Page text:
Check your local media for headlines that concern three microeconomic issues and three macroeconomic issues. Check your local media for headlines that ask two of each of the What, How, and For whom questions. Solutions to Practice Problems 1. 1 1. The fact is scarcity—human wants exceed the resources available. 2. Security from international terrorism, cleaner air in our cities, and better public schools. (You can perhaps think of some more. ) 3. If your economics instructor offers you an opportunity to earn 5 bonus points by completing an assignment on time, your incentive is a carrot.

If your economics instructor warns you that there is a 5-point penalty for a late assignment, your incentive is a stick. 4a. Microeconomic issue because it deals with the choices made by individual people. 4b. Macroeconomic issue because it refers to the national economy. 4c. Microeconomic issue because the government’s decision interacts with teenagers’ decisions. 5a. More research is a How question, and a cure for cancer is a What question. 5b. Good education is a What question, and every child is a For whom question. 5c. Who will get the budget surplus is a For whom question. 6 Part 1 • INTRODUCTION 1 . ECONOMICS: A SOCIAL SCIENCE We’ve defined economics as the social science that studies the choices that individuals and societies make as they cope with scarcity. We’re now going to look at the way economists go about their work as social scientists and at some of the problems they encounter. The major goal of economists is to discover how the economic world works. In pursuit of this goal, economists (like all scientists) distinguish between two types of statements: • What is • What ought to be Statements about what is are called positive statements. They say what is currently understood about the way the world operates.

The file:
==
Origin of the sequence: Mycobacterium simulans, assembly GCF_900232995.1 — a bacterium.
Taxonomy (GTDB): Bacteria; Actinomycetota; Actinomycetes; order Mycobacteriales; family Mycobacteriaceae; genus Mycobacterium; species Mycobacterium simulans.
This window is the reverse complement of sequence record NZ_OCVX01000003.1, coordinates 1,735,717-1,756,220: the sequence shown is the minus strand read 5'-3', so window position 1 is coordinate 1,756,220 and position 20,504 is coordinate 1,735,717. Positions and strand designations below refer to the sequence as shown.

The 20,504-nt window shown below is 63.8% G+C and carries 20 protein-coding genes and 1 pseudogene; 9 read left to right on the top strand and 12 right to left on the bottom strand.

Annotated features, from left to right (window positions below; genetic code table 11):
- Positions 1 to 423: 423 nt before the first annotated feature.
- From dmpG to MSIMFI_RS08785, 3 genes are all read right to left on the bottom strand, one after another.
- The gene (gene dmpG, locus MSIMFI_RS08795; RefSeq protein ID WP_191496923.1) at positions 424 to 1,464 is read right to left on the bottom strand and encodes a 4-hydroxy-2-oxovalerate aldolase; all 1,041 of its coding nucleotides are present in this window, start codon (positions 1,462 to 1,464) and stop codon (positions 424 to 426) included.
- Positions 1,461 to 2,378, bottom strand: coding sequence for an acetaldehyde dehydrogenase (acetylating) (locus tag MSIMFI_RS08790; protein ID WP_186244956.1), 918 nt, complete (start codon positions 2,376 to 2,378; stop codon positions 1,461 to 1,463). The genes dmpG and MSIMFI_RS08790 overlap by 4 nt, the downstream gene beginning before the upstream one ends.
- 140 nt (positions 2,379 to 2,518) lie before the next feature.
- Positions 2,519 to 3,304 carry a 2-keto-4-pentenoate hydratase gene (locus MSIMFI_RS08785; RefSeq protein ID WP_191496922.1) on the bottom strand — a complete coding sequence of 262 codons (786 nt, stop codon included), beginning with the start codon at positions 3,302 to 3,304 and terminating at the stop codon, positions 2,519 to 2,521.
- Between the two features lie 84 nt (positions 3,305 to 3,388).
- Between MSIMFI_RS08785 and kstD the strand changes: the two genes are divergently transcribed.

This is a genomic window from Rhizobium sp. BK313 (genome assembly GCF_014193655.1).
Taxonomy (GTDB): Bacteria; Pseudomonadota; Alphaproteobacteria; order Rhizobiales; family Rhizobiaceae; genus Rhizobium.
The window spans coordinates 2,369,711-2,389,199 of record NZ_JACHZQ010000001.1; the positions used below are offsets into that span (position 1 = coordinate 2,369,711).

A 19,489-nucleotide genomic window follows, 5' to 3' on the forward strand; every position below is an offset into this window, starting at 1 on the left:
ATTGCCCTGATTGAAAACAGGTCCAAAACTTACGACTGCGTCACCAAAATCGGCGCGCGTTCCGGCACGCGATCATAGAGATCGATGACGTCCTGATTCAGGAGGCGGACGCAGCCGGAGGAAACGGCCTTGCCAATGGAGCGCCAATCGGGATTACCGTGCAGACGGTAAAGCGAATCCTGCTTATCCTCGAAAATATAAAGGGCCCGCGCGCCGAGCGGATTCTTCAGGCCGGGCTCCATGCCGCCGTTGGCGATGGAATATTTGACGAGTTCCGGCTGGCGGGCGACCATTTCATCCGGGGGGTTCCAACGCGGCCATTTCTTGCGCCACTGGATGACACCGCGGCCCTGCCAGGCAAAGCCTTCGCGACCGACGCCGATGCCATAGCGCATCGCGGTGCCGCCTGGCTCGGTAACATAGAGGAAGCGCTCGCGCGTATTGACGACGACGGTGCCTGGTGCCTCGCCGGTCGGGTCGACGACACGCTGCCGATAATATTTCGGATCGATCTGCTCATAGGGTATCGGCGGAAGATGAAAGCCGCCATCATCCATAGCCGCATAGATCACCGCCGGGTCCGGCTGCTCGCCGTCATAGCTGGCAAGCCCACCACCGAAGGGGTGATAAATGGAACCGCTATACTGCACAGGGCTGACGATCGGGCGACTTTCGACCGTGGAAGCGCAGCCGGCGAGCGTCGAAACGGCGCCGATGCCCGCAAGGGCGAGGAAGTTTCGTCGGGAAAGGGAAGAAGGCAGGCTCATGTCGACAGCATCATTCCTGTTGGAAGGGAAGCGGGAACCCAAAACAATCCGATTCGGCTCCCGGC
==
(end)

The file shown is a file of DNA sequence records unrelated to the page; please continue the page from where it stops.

A positive statement might be right or wrong. And we can test a positive statement by checking it against the data. When a chemist does an experiment in her laboratory, she is attempting to check a positive statement against the facts. Statements about what ought to be are called normative statements. These statements depend on values and cannot be tested. When Congress debates a motion, it is ultimately trying to decide what ought to be. It is making a normative statement. To see the distinction between positive and normative statements, consider the controversy about global warming.

Some scientists believe that 200 years of industrial activity and the large quantities of coal and oil that we burn are increasing the carbon dioxide content of the earth’s atmosphere with devastating consequences for life on this planet. Other scientists disagree. The statement “Our planet is warming because of an increased carbon dioxide buildup in the atmosphere” is a positive statement. It can (in principle and with sufficient data) be tested. The statement “We should cut back on our use of carbon-based fuels such as coal and oil” is a normative statement.